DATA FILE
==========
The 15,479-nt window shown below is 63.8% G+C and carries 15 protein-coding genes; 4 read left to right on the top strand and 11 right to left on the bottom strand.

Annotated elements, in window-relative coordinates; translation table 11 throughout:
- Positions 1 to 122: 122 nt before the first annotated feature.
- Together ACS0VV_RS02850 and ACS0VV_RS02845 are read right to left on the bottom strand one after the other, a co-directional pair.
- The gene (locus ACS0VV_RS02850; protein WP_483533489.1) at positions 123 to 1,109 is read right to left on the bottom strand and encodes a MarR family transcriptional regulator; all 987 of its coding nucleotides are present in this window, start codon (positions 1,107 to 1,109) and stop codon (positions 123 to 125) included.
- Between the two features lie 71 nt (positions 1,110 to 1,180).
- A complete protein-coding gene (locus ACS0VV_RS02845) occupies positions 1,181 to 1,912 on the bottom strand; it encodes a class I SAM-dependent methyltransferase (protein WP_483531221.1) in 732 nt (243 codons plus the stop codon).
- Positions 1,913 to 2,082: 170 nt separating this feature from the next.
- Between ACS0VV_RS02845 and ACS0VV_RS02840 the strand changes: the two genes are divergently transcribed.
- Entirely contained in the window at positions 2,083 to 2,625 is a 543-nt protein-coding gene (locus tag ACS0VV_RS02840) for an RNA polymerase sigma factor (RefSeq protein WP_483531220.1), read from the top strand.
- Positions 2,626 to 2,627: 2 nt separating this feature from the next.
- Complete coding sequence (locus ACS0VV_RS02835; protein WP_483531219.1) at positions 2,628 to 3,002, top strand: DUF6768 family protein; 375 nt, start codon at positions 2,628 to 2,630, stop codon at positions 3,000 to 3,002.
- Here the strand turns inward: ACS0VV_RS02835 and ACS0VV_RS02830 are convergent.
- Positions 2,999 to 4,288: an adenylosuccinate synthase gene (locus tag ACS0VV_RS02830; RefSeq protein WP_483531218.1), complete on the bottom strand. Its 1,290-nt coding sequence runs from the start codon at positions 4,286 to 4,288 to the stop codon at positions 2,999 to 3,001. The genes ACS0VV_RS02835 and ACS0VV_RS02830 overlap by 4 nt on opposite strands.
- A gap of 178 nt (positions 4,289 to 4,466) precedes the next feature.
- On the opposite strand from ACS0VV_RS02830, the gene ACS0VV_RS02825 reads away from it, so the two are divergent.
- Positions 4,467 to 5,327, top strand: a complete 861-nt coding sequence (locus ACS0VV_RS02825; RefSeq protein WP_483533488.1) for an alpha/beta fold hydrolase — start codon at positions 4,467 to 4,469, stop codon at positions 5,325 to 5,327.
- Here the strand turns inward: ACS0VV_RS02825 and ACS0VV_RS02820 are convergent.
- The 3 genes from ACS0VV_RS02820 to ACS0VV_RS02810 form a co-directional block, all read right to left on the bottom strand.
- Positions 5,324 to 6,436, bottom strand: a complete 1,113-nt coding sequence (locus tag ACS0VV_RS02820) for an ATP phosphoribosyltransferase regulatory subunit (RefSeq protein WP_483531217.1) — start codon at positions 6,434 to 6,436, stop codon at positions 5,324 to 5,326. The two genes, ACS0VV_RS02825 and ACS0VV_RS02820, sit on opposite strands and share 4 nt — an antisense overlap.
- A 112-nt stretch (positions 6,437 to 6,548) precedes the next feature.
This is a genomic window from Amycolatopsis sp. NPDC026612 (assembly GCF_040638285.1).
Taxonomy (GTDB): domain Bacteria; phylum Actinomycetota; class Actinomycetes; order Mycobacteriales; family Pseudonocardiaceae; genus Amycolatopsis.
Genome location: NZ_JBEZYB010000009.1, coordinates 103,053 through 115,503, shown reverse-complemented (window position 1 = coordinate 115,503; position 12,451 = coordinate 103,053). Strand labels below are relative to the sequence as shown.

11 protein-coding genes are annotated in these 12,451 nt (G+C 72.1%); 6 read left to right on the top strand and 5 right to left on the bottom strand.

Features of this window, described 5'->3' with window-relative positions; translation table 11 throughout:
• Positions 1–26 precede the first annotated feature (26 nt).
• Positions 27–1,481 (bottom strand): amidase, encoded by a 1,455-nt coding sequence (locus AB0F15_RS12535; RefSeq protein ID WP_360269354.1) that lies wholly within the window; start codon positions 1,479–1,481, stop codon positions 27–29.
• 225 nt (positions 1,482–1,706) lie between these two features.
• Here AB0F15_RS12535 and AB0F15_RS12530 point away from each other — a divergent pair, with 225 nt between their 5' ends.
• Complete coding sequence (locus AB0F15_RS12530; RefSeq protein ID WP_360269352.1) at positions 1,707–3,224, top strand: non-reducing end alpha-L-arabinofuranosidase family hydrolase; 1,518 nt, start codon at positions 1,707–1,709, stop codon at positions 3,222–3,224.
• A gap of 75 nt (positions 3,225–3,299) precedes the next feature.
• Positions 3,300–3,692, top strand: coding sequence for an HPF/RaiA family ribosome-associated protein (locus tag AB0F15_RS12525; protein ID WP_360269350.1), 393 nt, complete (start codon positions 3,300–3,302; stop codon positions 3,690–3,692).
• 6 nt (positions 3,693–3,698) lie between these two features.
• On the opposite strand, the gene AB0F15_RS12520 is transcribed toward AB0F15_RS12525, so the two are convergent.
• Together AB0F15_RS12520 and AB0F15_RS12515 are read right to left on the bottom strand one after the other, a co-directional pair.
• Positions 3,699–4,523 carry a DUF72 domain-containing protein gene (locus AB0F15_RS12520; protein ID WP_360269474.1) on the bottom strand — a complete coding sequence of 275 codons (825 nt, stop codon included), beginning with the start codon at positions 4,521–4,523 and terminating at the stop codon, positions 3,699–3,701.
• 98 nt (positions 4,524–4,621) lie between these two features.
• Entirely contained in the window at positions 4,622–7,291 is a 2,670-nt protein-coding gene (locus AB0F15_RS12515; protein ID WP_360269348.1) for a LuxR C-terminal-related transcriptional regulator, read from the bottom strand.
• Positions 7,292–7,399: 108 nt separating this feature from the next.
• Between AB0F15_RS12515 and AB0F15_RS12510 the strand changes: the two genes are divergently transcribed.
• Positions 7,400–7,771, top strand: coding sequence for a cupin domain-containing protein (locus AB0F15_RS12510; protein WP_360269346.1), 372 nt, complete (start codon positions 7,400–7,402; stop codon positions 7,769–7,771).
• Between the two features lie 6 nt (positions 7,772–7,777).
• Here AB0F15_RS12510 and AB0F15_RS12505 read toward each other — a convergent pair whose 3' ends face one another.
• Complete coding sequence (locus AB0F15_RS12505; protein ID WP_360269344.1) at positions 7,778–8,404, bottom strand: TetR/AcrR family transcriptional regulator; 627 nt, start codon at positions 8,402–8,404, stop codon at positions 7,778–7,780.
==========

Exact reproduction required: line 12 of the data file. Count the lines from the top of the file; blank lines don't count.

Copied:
- Complete coding sequence (locus ACS0VV_RS02835; protein WP_483531219.1) at positions 2,628 to 3,002, top strand: DUF6768 family protein; 375 nt, start codon at positions 2,628 to 2,630, stop codon at positions 3,000 to 3,002.